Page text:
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History of Brothers Grimm

If you want your children to be intelligent, read them fairy tales. If you want them to be more
intelligent, read them more fairy tales, so said Albert Einstein. Jacob and Wilhelm
Grimm were The Brothers Grimm, story tellers and publishers of European folk and fairy tales which
were anything but sweet and gentle bedtime stories.
German linguistics professors, specializing in what became known as Grimms Law, the way sounds
in words from related languages have developed over time such as German Apfel and the English
Apple, the brothers brought together age-old fairy tales which they published in collected editions.
The tales portrayed life as it was known by generations of central Europeans, unpredictable and
often cruel, and some of these were told to them by peasants, but many came from the middle and
aristocratic classes who had heard them from their servants. Especially their nursery maids.
Jakob Ludwig Karl Grimm was born on January 4, 1785, in Hanau nearFrankfurt in Germany, his
brother Wilhelm Karl Grimm on February 24 1786, and they were the oldest surviving children of
nine born to Philipp Wilhelm Grimm, a lawyer who served as Hanaus town clerk, and his wife
Dorothea Grimm.
Philipp Grimm died when Jakob was eleven. Close as children, as the brothers grew up they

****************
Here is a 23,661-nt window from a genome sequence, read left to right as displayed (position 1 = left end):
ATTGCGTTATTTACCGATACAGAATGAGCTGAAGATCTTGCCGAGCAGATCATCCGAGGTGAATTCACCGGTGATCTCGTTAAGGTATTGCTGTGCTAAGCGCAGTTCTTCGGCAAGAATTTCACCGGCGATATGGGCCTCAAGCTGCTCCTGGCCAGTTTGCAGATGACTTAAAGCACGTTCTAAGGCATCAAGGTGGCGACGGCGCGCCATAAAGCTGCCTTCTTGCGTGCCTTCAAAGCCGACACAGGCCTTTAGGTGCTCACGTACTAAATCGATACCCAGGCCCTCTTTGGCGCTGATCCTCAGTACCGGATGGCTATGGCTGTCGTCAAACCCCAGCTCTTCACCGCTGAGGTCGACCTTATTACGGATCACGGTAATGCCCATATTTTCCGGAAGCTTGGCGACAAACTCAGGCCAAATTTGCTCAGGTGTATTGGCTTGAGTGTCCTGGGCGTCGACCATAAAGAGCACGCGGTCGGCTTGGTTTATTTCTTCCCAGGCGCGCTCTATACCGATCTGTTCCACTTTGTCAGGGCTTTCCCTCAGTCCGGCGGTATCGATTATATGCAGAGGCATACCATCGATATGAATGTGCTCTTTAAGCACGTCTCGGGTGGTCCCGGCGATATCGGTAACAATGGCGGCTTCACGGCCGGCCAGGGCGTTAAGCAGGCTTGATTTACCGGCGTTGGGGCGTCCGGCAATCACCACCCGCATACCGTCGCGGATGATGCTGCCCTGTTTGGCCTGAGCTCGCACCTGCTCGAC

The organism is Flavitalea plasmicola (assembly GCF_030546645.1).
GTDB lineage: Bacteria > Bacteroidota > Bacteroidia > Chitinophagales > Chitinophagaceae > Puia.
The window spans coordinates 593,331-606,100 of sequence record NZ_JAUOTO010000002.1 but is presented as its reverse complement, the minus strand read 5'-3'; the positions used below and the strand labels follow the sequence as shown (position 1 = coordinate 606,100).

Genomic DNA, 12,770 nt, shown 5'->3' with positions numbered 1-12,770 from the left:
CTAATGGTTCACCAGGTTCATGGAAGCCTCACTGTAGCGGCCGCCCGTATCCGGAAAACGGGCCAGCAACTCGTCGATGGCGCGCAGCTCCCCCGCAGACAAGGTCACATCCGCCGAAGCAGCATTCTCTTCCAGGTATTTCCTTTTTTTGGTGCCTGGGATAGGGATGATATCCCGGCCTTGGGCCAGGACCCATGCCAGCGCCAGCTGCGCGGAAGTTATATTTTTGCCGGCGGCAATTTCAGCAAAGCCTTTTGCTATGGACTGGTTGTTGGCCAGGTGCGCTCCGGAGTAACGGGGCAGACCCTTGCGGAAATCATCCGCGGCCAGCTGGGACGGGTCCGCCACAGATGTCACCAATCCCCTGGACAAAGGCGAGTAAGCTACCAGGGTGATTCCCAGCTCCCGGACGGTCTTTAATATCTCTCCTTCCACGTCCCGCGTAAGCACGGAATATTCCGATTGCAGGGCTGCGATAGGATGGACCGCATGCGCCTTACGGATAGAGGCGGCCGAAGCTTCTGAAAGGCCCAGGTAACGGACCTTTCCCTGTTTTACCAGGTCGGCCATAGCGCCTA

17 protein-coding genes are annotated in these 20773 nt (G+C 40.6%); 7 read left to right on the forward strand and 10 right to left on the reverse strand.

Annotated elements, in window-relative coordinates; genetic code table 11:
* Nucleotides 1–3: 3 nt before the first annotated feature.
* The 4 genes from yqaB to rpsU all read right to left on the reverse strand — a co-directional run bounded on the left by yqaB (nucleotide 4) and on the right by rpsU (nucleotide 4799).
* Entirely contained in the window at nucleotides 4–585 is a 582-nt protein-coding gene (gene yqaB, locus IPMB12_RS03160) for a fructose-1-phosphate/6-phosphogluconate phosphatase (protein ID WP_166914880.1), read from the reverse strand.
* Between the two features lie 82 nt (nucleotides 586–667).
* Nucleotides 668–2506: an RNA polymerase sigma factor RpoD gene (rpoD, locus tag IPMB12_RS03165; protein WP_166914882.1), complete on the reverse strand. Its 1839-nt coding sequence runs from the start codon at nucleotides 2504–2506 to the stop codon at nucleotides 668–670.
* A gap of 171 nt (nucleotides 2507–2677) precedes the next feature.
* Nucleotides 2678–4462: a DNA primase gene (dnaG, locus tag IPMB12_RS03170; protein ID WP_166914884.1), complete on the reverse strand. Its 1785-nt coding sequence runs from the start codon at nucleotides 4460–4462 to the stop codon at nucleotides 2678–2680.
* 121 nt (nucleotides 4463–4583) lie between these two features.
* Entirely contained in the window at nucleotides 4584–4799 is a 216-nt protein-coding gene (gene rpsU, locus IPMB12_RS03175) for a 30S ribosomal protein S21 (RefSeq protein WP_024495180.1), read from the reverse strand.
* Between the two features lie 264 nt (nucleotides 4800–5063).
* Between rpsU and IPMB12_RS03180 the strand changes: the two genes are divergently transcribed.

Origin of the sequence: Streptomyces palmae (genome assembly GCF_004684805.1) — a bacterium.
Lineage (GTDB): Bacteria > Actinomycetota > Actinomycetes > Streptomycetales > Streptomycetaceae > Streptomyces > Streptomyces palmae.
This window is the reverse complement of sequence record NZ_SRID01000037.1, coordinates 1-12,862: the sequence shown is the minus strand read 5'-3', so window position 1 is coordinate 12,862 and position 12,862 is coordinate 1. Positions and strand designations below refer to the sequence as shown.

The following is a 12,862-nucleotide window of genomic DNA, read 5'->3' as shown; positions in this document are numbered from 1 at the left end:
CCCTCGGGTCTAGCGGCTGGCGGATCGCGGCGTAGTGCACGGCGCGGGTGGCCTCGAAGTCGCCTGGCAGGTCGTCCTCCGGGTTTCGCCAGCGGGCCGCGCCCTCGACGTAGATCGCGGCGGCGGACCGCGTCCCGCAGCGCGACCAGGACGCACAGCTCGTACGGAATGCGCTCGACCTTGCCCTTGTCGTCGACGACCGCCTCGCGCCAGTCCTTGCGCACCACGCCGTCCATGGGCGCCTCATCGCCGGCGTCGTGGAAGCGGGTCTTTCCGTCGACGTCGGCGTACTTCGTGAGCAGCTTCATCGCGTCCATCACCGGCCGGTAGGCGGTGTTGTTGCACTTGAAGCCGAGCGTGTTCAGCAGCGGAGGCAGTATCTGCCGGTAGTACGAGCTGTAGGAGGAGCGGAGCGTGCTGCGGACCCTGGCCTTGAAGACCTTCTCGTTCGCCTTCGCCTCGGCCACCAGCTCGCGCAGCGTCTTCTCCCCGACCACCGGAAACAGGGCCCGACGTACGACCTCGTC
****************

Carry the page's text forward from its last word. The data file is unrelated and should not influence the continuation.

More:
continued to spend most of their time together and, apart from a short time apart, remained together
their entire lives, even after Wilhelms marriage, while as they both had placid temperaments it was
easy for them to work as a team.
Their characters were also complementary because Wilhelm, with his warmer personality and a
greater interest in music and literature, worked on the presentation of their fairytale collection, while
Jakob, a pedantic workaholic, was in his element being responsible for most of the necessary
research as well as developing their language and grammar theories.
Linguistic research was their main goal, however while studying they had been encouraged by one
of their University of Marburg professors, Friedrich von Savigny, to take an interest in past cultures,
and the collections of tales through which they became identified were a development from what
they considered to be their real work.
Once the brothers saw the tales had found an audience with young readers, even though this had
not been the readership they had envisaged, they, but mainly Wilhelm, began to fix things, and
although the spirit of the stories remained Grimm fairy tales themselves changed, slowly becoming
less graphic and cruel and instead more charming, humorous and moral.
Jacob Grimm was appointed court librarian to the King of Westphalia in Bad Wilhelmshoehe, Hesse,
in 1808, and it was not until 1816 that he joined his brother in Kassel where William had been
working at the library since 1814. The brothers stayed there until they moved, as a double pack, to
the University of Goettingen, Lower Saxony, in 1830, and from there, seven years later, they were
sacked and deported, because they had protested against a breach of the constitution by the new
King of Hanover.
During their time of separation Jakob and Wilhelm Grimm had continued their interest in folktales,
editing pieces of folklore and early literature, and produced a work that, alongside Luthers Bible, is
the most widely circulated of all German books and has been translated into 160 languages.
The first of what was to be many editions of Brothers Grimm
tales was published in 1812, and Kinder-und
Hausmaerchen, Tales of Children and the Home, is filled with